History

The Givat Haviva Educational Foundation (GHEF) is the New York City based American arm, representing and supporting the Givat Haviva Institute in Israel.  The Foundation is comprised of a community of supporters and activists who work to increase awareness of Givat Haviva's mission to create a Shared Future and Shared Society in Israel, based on the principles of equality, cooperation, empowerment and understanding.


The Givat Haviva Institute is a non-profit organization founded in 1949 by the Kibbutz Artzi Federation with a 40-acre campus located in the Wadi Ara region in central Israel, along with a northern branch in the Israeli-Arab town of Sakhnin.   The campus was instituted as the national education center of the Kibbutz Federation in Israel, dedicated to promoting mutual responsibility, civic equality and cooperation between divided groups in Israel as the foundation for building a shared future and shared society -- critical elements of a sustainable and thriving Israeli democracy.  To this end, Givat Haviva serves as a catalyst in activating divided communities to work together towards achieving their common goals, while engaging in a process of interaction, support and empowerment.  This is done through facilitating cross-community projects; leading training and capacity building activities; convening seminars, workshops and conferences to cultivate concrete ideas that foster change; and translating these ideas into action.  A leader in its field, Givat Haviva was awarded the UNESCO Prize for Peace Education in 2001 for its longstanding work in promoting Jewish-Arab dialogue and reconciliation.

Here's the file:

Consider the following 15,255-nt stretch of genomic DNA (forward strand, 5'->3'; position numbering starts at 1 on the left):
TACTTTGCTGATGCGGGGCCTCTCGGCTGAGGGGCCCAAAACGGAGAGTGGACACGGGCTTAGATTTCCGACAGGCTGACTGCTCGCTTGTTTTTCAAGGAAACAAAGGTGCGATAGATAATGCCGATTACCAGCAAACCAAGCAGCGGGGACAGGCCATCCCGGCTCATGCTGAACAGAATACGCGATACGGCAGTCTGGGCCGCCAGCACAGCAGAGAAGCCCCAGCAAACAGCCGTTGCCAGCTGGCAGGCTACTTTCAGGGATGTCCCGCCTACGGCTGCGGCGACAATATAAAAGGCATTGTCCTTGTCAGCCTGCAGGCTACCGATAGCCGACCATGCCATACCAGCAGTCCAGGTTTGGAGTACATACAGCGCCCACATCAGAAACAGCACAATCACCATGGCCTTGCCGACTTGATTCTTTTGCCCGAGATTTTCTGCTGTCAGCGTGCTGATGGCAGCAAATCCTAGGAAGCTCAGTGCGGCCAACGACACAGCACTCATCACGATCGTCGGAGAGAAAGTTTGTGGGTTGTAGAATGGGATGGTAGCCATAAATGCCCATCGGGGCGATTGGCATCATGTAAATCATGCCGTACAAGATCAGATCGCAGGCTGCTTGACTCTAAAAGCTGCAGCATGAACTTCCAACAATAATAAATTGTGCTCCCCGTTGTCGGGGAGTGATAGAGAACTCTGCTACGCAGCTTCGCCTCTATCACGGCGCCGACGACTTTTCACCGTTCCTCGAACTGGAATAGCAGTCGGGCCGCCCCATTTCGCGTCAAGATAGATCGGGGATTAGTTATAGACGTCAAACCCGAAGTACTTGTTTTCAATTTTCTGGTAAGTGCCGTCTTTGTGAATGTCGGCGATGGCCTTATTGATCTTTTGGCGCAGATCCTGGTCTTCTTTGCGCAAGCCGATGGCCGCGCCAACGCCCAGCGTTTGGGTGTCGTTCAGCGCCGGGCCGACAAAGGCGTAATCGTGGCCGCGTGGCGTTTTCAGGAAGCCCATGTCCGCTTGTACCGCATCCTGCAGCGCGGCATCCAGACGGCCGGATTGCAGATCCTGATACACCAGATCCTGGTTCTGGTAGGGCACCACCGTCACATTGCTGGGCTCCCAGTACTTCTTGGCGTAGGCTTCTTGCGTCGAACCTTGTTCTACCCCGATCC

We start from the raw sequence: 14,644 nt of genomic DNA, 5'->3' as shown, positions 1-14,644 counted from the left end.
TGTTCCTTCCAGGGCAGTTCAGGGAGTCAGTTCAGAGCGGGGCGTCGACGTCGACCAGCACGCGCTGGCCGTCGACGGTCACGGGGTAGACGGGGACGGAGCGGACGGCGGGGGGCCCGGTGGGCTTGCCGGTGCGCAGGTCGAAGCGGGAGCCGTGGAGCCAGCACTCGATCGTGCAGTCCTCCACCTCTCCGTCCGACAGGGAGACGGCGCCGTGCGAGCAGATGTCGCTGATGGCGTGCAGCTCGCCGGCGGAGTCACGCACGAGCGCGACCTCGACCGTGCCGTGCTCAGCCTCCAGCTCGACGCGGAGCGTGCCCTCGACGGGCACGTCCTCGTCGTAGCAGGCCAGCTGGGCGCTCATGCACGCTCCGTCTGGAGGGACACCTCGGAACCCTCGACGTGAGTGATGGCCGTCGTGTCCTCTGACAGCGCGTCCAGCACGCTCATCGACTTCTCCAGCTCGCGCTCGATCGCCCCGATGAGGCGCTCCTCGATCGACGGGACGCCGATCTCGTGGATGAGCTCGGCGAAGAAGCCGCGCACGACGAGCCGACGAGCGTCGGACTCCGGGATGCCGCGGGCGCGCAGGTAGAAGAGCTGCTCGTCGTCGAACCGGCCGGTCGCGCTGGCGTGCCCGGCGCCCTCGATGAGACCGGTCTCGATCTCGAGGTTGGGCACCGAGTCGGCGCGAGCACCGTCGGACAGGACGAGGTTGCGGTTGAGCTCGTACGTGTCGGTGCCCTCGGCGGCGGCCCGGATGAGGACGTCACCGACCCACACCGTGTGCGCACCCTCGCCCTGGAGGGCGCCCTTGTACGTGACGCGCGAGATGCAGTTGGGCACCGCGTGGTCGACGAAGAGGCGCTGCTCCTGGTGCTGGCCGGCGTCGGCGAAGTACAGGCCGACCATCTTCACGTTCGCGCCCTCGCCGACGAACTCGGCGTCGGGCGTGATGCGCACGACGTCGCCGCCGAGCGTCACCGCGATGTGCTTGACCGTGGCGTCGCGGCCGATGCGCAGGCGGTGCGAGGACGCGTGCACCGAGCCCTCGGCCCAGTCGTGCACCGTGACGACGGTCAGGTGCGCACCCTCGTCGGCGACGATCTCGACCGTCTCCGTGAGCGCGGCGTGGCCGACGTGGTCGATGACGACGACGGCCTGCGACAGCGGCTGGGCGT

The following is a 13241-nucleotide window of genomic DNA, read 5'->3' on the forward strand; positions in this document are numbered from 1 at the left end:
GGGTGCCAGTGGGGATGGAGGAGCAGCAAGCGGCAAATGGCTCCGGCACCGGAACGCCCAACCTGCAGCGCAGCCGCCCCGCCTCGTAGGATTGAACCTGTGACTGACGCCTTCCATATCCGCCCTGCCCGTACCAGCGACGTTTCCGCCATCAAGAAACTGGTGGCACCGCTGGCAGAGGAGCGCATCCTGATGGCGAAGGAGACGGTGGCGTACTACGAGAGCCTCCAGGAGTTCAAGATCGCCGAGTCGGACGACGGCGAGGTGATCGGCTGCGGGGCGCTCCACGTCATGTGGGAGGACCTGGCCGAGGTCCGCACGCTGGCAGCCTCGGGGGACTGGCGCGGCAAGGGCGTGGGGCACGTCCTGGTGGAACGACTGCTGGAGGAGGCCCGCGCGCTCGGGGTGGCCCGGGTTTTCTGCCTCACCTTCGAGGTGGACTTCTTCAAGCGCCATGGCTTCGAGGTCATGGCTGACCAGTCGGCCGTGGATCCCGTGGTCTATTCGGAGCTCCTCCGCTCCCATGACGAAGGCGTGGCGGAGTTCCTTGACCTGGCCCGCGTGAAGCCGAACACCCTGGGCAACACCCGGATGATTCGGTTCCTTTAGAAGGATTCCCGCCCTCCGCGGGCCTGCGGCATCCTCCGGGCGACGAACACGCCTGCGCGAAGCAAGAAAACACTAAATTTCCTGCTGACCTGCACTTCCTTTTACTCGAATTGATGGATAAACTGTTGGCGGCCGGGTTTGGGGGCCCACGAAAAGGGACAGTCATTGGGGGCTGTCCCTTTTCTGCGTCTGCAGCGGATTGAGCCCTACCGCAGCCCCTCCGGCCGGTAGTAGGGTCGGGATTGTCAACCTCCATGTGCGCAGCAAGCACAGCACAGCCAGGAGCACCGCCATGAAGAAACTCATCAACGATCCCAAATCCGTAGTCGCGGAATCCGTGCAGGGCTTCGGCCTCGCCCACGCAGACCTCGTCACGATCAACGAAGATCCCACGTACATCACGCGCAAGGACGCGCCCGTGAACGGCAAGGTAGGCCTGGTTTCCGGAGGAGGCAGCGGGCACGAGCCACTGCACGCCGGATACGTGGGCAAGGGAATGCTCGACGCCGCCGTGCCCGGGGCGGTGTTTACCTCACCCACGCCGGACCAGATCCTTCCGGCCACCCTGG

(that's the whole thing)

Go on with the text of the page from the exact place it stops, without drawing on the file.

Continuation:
Givat Haviva is named in memory of Haviva Reik, born in 1914 in Slovakia and an active member of the socialist-Zionist Youth Movement Hashomer Hatzair. Haviva later immigrated to Israel and became a member of Kibbutz Ma'anit, which eventually donated the land that Givat Haviva resides on today.  During WWII Haviva volunteered in the British Army and parachuted behind Nazi lines in Slovakia to organize the Jewish Resistance. Haviva was eventually captured and executed by the Nazis in November of 1944.  Givat Haviva was named in her honor as the embodiment of one who dedicated her life to defend human freedom.